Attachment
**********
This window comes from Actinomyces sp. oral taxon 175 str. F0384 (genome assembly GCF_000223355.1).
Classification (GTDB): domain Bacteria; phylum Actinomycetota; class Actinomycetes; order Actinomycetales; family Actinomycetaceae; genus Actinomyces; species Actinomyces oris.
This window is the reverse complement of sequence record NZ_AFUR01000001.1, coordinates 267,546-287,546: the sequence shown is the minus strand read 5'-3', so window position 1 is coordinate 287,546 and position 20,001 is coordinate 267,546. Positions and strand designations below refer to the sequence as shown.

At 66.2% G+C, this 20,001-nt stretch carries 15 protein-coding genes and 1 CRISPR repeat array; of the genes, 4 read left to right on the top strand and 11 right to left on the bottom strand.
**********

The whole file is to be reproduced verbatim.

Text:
This window comes from Actinomyces sp. oral taxon 175 str. F0384 (genome assembly GCF_000223355.1).
Classification (GTDB): domain Bacteria; phylum Actinomycetota; class Actinomycetes; order Actinomycetales; family Actinomycetaceae; genus Actinomyces; species Actinomyces oris.
This window is the reverse complement of sequence record NZ_AFUR01000001.1, coordinates 267,546-287,546: the sequence shown is the minus strand read 5'-3', so window position 1 is coordinate 287,546 and position 20,001 is coordinate 267,546. Positions and strand designations below refer to the sequence as shown.

At 66.2% G+C, this 20,001-nt stretch carries 15 protein-coding genes and 1 CRISPR repeat array; of the genes, 4 read left to right on the top strand and 11 right to left on the bottom strand.